The "typical" Hispanic-origin adult with a disability: is 41 years old; is married; lives in a metropolitan area; is a high- school graduate; is severely disabled; does not work either full- or part-time; had or has a blue collar job; and had a mean income from all sources of about $11,000 in 1990.

The "typical" Hispanic-origin adult with no disability: is 31 years old; is married; lives in a metropolitan area; is a high-school graduate; works full-time; has a blue collar job; and had a mean income from all sources of about $14,000 in 1990.

Statistics released from the U.S. Bureau of the Census suggested significant changes in the racial and ethnic composition of the United States from the previous census a decade ago. In 1990 one out four Americans had African, Asian, Hispanic or American Indian ancestry. At the same time, the proportion of Americans identifying themselves as white declined to 80.3%. The 1990 Census data indicates the U.S. population currently includes: 30 million African Americans, an increase of more than 13% since 1980; 22.5 million Hispanic Americans, an increase of 53%; 7.3 million Americans of Asian descent, an increase of 107.8%; and 2.0 million American Indian, an increase of almost 38%. This unprecedented growth and the corresponding change in the racial composition of the United States will most likely continue. Estimates suggest that by the year 2000, 30% of the American population will be of a racial minority or Hispanic. (Dunn, 1991; p. 6).

The Hispanic population is one of the most ethnically diversified populations in the United States. Among the Hispanic culture subgroups there are three dominant regional subgroups: Mexican-Americans, Puerto Ricans and Cuban-Americans. The failure to distinguish among the various subcultures of any ethnic groups is referred to as "racial lumping" (Sue. 1990). Racial lumping ignores significant differences among groups and violates the individual's self-identity. The tendency to view the Hispanic culture as monolithic is probably due to the fact that the language with its own regional variations unites this population. Due to its large number in population several studies have been conducted of the Mexican-Americans and Puerto Ricans populations in reference to disabilities issues. However, issues concerning persons with disabilities from the Hispanic subgroup of Cuban Americans has not been adequately addressed in research literature.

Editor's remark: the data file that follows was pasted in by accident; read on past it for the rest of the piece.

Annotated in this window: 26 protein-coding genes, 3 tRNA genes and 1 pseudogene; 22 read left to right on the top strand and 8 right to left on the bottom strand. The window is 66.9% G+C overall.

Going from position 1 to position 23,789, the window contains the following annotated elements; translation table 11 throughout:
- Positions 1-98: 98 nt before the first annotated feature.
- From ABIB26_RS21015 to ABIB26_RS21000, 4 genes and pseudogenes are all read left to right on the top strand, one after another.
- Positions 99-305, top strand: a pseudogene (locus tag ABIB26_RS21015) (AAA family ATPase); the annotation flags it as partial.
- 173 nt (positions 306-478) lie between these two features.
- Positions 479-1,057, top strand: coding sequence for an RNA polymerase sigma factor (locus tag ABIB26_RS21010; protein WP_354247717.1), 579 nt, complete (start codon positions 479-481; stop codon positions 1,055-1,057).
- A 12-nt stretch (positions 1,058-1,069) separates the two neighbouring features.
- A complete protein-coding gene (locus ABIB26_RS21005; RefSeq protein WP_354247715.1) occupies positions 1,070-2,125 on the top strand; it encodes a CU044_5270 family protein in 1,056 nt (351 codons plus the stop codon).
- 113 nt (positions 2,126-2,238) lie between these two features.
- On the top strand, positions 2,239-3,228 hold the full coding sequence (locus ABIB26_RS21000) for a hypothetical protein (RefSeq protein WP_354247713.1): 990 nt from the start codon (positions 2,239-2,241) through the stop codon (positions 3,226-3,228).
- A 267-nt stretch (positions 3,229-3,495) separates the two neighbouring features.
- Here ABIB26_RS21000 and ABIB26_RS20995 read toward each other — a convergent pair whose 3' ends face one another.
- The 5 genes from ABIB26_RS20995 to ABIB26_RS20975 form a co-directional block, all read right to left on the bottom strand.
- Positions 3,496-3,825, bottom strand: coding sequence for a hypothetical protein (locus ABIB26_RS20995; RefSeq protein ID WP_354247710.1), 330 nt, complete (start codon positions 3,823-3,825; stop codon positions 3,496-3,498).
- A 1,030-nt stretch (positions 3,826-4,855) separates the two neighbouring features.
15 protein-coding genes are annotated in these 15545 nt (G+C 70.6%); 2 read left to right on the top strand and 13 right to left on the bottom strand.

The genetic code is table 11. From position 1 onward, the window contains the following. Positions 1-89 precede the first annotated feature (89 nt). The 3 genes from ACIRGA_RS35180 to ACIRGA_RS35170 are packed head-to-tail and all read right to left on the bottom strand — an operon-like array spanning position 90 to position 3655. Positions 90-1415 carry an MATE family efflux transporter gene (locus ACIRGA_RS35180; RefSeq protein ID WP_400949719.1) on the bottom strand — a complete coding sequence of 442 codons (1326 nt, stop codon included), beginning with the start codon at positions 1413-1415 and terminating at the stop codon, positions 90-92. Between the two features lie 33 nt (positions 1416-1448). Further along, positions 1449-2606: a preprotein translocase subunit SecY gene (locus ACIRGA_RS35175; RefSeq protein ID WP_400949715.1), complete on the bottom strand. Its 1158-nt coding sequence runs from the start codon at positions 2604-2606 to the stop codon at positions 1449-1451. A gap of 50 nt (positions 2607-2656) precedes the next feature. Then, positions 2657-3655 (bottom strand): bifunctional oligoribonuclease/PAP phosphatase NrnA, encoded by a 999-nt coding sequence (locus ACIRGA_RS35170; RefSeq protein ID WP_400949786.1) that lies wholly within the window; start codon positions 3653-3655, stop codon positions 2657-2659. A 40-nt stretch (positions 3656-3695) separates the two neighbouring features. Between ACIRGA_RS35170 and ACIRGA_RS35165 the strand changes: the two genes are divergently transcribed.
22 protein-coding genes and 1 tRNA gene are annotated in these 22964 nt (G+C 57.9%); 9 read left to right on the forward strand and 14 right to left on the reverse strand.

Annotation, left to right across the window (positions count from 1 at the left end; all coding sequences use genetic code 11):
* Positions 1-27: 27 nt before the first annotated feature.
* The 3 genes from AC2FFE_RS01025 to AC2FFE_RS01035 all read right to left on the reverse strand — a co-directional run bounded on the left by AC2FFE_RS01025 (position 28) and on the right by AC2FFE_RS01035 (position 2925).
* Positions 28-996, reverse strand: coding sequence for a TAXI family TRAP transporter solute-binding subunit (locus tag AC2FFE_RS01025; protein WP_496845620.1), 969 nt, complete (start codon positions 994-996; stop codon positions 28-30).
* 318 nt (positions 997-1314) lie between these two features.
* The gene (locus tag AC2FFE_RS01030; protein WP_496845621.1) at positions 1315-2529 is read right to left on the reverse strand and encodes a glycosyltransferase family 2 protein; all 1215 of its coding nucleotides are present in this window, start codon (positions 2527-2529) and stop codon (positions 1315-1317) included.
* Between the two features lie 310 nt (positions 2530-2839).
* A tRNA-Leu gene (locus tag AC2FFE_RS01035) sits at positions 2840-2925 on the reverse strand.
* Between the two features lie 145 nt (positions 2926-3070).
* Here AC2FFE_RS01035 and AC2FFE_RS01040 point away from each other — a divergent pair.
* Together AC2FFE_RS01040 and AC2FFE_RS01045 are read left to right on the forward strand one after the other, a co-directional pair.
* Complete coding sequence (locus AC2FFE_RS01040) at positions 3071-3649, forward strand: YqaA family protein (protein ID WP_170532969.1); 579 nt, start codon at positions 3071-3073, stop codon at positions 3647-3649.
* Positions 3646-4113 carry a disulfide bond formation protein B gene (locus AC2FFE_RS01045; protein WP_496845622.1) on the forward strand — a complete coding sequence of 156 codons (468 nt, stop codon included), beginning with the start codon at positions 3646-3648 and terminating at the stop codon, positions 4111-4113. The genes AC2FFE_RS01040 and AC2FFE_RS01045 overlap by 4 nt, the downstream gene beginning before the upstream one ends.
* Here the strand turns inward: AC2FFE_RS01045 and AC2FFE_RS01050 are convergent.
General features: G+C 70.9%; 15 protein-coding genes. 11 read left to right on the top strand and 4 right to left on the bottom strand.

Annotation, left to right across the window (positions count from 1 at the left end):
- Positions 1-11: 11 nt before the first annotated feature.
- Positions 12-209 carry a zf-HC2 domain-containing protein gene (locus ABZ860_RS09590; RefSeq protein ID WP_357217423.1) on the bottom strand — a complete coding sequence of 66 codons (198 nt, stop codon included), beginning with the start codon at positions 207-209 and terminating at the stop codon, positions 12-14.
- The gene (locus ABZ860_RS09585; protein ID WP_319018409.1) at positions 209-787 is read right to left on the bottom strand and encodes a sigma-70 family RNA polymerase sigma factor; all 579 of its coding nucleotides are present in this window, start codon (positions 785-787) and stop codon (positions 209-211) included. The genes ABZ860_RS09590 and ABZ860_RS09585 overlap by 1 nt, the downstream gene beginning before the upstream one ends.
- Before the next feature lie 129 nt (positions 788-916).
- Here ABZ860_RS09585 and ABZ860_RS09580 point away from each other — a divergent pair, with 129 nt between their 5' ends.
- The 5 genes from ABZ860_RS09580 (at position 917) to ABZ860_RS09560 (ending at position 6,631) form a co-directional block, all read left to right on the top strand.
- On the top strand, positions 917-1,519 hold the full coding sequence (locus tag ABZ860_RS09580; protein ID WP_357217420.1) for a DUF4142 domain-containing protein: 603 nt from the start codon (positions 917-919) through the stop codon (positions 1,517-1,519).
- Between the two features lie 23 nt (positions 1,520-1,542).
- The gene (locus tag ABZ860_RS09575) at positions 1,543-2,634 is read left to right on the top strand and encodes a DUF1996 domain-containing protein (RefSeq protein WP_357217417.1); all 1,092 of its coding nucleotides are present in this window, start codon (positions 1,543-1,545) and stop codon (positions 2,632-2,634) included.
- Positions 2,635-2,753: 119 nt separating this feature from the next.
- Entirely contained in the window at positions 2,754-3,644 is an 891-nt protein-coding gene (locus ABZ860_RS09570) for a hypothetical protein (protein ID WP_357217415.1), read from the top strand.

Cuban as a Hispanic subculture

Data produced by the US Bureau of the Census indicates an overwhelming Cuban-American population of approximately 2.5 million settled in United States and Puerto Rico. While at a national level this figure is not impressive, it is regionally significant in light of the concentrated pattern of Cuban settlement in south Florida. Largely, as a consequence of the Cuban immigration to the greater Miami area, south Florida has emerged as an important and distinctive island of Hispanic culture. The incidence of disabilities among Cuban-Americans has been difficult to track, but according to the Cuban American Policy Center (1989) and O'Brian (1990) there is a substantial indication of mental disabilities, deafness and speech impairments among others disabilities and occupational incurred disabilities.

Asian culture

According to the U.S. Bureau of Census (1990), there is an increase of 107.8% in the population of Americans of Asian descent as compared to just a decade ago. The 1990 Census data indicate that there are approximately 7.3 million Americans of Asian descent residing in the United States.